In a case like this, take a small brush and scrape the filter. Make sure to remove all the stuck coffee particles. Afterward, take a paper towel and clean the outer edges of the filter. Finally, wash the filter with clean water
5. The Moka Pot Has Reached the End of Its Lifespan
Unless a Moka pot is made out of premium material and stainless steel, it’s expected to wear out slowly after a few years of use.
The edges will bend, and its body won’t be capable of keeping the steam pressure intact. This is a sign that the pot has reached the end of its life. It’s time to get a new one.
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6. Moka Pot Component Parts Need to Be Replaced
Mainly two components can get faulty. One is the safety valve, and the other is the gasket. The safety valve in a Moka pot allows excess steam to escape in order to prevent increased pressure accumulation. If steam escapes through an old, faulty safety valve, the pot will sputter.
If the valve is dirty, clean it and see if the problem goes away.
If it persists, chances are the valve has gotten faulty. In this case, the best option will be to buy a new pot instead of repairing it. They’re quite affordable.
On the other hand, the gasket prevents any water or steam from escaping and forces them to go only through the spouts in the bottom and top chambers. With time, the rubber gasket will lose its elasticity, creating an improper seal between the compartments of the Moka pot.
Rubber gaskets are cheap and easily available. You can replace yours when you see a faulty gasket.
7. Coffee Ground Container Doesn’t Seal Properly
Over time, as the Moka pot ages, internal parts may damage slowly. One important piece is the ground coffee container. It seats over the water chamber and contains ground coffee.
However, if the edge of the container becomes eroded, or damaged that can result in improper sealing. And Moka pot may sputter.
You can either buy a new Moka pot or try using a temporary solution to improve the sealing. You can use Teflon tape to wrap around the edge of the container, hopefully, that will prevent sputtering.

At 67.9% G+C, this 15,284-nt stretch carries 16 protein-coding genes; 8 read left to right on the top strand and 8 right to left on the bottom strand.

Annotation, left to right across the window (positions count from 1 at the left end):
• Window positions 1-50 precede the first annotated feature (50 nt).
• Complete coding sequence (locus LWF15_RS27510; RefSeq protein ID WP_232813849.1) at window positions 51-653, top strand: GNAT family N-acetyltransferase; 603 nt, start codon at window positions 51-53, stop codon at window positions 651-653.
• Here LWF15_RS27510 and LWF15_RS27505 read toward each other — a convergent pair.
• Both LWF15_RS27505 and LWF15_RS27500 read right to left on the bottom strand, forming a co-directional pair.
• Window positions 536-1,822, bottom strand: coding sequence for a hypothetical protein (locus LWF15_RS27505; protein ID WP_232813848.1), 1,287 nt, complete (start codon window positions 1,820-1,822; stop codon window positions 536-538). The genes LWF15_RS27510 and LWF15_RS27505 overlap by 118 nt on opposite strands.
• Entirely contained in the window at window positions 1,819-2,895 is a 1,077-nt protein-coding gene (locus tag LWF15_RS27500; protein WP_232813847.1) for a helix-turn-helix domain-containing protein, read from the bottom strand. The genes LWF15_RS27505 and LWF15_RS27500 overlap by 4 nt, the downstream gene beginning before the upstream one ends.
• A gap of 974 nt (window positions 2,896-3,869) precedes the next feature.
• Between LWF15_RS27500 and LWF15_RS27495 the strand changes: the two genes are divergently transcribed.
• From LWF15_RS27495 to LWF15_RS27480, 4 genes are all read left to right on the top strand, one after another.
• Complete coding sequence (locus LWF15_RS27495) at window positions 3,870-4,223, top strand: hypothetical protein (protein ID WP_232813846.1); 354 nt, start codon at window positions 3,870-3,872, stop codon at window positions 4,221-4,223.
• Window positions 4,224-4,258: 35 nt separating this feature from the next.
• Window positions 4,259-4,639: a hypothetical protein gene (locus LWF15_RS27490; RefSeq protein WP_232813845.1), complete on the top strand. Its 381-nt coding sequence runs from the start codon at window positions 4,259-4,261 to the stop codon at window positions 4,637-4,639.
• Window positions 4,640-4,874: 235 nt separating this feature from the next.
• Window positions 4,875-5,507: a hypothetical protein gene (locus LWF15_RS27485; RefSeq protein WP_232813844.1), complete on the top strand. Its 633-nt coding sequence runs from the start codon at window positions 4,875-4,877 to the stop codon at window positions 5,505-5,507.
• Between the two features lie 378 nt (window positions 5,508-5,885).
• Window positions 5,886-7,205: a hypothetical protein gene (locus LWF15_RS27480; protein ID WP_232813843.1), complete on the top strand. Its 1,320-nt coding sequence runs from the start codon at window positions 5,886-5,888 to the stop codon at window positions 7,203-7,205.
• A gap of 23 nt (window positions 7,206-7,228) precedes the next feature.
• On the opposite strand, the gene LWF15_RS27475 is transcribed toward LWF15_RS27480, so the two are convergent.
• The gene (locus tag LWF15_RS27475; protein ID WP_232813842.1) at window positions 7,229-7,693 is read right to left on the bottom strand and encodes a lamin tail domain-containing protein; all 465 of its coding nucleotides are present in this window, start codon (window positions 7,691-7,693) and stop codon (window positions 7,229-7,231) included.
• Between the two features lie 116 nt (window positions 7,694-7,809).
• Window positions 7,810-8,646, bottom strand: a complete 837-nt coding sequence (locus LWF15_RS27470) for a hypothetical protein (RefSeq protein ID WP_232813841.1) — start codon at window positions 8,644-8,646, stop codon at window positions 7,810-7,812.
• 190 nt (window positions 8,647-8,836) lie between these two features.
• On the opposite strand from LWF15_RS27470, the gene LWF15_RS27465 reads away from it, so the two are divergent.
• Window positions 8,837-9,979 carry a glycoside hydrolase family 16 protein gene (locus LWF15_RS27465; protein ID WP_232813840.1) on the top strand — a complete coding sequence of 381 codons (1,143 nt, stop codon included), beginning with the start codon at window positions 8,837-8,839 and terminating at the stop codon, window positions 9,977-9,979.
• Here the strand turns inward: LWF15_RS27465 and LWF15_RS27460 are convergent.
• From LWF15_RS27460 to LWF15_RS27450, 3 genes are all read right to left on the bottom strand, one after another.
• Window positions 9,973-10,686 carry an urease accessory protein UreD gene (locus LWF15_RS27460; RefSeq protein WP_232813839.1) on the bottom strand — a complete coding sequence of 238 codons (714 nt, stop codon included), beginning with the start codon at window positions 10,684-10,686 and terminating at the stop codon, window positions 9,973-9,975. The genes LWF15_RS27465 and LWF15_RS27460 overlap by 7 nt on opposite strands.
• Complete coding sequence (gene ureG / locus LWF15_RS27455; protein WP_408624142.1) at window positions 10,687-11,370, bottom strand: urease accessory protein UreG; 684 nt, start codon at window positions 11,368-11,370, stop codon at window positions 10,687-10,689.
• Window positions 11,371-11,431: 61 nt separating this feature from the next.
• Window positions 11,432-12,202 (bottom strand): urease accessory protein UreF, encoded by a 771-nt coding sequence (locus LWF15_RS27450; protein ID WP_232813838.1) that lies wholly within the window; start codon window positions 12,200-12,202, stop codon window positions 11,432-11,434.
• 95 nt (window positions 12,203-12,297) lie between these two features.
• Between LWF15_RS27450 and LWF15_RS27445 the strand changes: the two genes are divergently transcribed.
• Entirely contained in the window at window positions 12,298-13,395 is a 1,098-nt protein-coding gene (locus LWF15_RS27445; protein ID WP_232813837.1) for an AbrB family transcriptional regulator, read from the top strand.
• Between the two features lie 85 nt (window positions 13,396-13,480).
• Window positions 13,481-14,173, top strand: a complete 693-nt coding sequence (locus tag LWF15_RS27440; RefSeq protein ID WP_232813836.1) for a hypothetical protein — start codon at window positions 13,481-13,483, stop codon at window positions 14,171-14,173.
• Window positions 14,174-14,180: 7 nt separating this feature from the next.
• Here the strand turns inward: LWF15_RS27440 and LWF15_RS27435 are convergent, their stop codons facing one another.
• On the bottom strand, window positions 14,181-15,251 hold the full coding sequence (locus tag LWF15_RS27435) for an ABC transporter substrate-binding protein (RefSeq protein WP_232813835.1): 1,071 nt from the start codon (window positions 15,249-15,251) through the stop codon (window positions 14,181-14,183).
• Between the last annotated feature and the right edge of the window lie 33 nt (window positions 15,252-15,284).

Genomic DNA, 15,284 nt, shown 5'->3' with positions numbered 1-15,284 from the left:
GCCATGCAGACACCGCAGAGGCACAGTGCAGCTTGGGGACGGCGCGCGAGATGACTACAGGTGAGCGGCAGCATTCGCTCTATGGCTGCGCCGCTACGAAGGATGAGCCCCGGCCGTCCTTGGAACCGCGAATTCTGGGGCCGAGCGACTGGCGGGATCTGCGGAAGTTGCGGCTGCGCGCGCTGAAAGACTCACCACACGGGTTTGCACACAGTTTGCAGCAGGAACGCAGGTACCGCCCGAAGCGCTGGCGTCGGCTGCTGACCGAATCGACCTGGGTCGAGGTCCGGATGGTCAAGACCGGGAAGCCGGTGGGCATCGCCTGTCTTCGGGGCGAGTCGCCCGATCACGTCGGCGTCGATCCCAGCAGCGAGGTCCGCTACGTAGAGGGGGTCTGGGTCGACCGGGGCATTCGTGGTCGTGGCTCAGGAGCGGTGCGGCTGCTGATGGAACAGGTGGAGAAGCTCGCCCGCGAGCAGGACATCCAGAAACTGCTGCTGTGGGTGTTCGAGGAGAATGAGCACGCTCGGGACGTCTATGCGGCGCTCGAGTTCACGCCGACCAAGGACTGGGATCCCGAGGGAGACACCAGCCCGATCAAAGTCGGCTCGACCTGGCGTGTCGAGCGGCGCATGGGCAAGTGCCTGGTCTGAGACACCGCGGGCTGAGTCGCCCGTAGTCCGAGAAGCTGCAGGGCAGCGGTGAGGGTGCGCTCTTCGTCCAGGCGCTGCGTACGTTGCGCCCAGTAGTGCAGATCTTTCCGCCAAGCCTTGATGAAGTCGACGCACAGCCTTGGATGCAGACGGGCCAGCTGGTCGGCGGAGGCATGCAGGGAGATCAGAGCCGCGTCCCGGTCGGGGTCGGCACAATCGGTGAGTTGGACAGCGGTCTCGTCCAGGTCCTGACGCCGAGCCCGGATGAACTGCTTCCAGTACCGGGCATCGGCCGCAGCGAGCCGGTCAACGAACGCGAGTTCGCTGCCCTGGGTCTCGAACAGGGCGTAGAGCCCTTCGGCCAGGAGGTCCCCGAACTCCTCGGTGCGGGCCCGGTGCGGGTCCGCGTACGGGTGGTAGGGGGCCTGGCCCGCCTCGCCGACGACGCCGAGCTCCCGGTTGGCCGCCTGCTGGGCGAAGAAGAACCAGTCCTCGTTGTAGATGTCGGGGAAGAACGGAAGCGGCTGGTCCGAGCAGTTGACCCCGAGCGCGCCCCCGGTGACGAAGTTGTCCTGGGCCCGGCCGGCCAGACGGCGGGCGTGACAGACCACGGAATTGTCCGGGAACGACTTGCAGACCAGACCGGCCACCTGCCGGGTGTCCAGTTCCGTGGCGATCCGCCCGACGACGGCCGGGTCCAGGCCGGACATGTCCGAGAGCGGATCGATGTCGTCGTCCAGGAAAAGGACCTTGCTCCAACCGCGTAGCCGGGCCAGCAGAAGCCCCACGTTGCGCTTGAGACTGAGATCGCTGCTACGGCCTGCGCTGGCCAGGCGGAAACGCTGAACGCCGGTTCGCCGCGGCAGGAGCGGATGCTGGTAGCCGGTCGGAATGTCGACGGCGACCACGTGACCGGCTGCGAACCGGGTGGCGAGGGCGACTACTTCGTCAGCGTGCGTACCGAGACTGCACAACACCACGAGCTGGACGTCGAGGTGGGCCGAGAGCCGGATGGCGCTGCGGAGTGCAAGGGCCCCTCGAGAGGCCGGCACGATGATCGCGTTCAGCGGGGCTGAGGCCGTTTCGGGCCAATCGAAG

8. Overfilling the water chamber
Overfilling the water chamber will reduce the volume of air that expands during heating, and forces the water to the top chamber. If you overfill the water chamber, the Moka pot may create a sputter as there won’t be enough pressure initially. So, the recommended level is to fill the water just under the lower end of the safety valve.
When Moka Pot Sputtering Is A Matter of Concern?
While it’s not common to see new Moka pots sputtering, it can still happen. This is likely because the gasket is of bad quality or just became old sitting on the shelf. Just replacing the rubber gasket will be enough in this case.
Sputtering is a sign of low-pressure accumulation in the pot. If the valves are okay and the gasket is good, this problem should go away. Other than these, sputtering isn’t really a matter of concern.
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Here are a few more additional questions you might be asking about Moka pot sputtering.
How Tightly Should the Moka Pot Be Closed?
It should be tight enough that no air or water can escape through the gasket. A Moka pot creates 1~2 bar pressure with a safety valve. So it’s important to ensure the pot is tightly closed with the rubber gasket since the valve will safely clear an excess pressure build-up.
Can You Ruin a Moka Pot by Sputtering?
Yes, sputtering, in the long run, will ruin your Moka pot. You should find the underlying cause (which we’ve mentioned in this guide) and take the proper steps. Preventing sputtering will lengthen the pot’s life too.
Should a Moka Pot Hiss From The Beginning?
No, it should not start from the beginning. Any hissing sound coming right after you put your Moka pot on the stove means the pot is faulty. Hissing means coffee making is complete now and should happen only once the coffee is complete. Anything before that, the pot is sputtering.
You should be able to find the problem behind the sputtering Moka pot from the issues we’ve talked about in this guide. Try our provided solutions. Chances are if you replace the gasket and close the pot tightly, sputtering won’t be an issue anymore.
If the given solutions still don’t seem to work, maybe it’s time to get a new Moka pot. Most of the time, buying a new one will be better than spending money and time replacing an old pot. Make sure to buy a good quality one so that it lasts long.